The concept of organized protection of civilians from military action spread widely after World War I, and since then the triangle has been an internationally recognized symbol of civilian defense.
The Cold War threat of nuclear attack hung over much of the FCDA planning of the 1950's and 60's, including the building and equipping of fallout shelters. But the organization and its equipment were also available to help in other types of disasters, and Willys no doubt saw Jeep 4-Wheel Drive as a strong selling point for vehicles which might be called upon to respond to situations such as floods or earthquakes. However, the competition from other automakers for this limited market meant that the Rescue Truck was not a big seller. Willys-Overland Production Figures show only fourteen 6-226 4x4 "RT" vehicles with serial number prefix 54068-07 were built between 1956 and 1959.
This 1959 truck belongs to Paul and Jane Barry of Willys America. It logged 3300 miles in Civil Defense service in Keewatin, Minnesota, where it was retired in 2006, the same year the federal government officially dropped the triangle Civil Defense logo seen on the truck.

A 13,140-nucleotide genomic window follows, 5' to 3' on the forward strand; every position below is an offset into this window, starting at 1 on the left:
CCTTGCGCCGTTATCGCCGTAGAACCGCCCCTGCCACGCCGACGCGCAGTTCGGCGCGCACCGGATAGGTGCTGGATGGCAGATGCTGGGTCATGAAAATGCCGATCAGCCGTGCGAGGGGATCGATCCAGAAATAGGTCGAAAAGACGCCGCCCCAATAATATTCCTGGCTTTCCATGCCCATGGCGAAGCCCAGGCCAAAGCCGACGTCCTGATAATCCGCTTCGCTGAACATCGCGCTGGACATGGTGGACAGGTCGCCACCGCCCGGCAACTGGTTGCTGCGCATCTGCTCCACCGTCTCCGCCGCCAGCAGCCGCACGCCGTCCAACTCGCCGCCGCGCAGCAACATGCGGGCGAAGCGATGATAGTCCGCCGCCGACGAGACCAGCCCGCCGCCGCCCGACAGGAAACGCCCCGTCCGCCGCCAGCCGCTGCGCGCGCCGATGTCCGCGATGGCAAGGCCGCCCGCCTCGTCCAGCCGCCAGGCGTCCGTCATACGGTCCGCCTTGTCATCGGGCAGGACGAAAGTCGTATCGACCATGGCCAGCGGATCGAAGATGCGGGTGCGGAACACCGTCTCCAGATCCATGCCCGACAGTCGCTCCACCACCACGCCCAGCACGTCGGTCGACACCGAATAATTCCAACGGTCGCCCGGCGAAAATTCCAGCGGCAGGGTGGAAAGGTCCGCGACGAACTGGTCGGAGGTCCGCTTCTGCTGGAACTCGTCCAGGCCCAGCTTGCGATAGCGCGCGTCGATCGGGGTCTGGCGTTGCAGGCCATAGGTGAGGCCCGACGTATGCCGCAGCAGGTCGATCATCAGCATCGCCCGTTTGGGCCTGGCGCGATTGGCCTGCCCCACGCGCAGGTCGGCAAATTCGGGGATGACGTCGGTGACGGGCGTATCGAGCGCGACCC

Paul took this photo displaying the kind of equipment the Rescue Truck would have carried, including protective gear, breathing apparatus, block and tackle, battery lantern, and fire fighting tools.
The back cover of the 8-page Willys brochure (front cover seen above) shows the equipment stowed in the truck. The LDR was available from Willys as a vehicle only, or equipped with either the standard FCDA tools or both the standard and supplemental FCDA tools.
Apparently Willys was also in competition with itself for the Civil Defense market. This 1967 photo shows what looks like a stripped-chassis Willys truck with an aftermarket oversize cargo box.
The photo from Union County, Ohio EMA is captioned "Rescue squad truck and trailer-mounted generator of Union County Civil Defense at scene of TWA jet airliner crash near Urbana (Champaign County, Ohio), March 9, 1967." (Courtesy of the Civil Defense Museum.)
Pages 2-3 of the brochure trumpet the fact that Willys managed to meet the FCDA specifications.
Pages 4-5 are basically more of the same, plus a mention of 4-wheel drive.
Pages 6-7 list the Jeep's mechanical specs, and the standard and supplemental equipment available with the truck.
Thanks to Ryan Ruck for the brochure, Paul and Jane Barry for the photos of their truck, and Eric Green of the Civil Defense Museum. -- Derek Redmond
See information on Civil Defense geiger counters carried by a Valley Fire Truck on The CJ3B Page.
See also the Q Van Jeep FC rescue truck in Australia.
Return to Fire Service Jeeps on The CJ3B Page.
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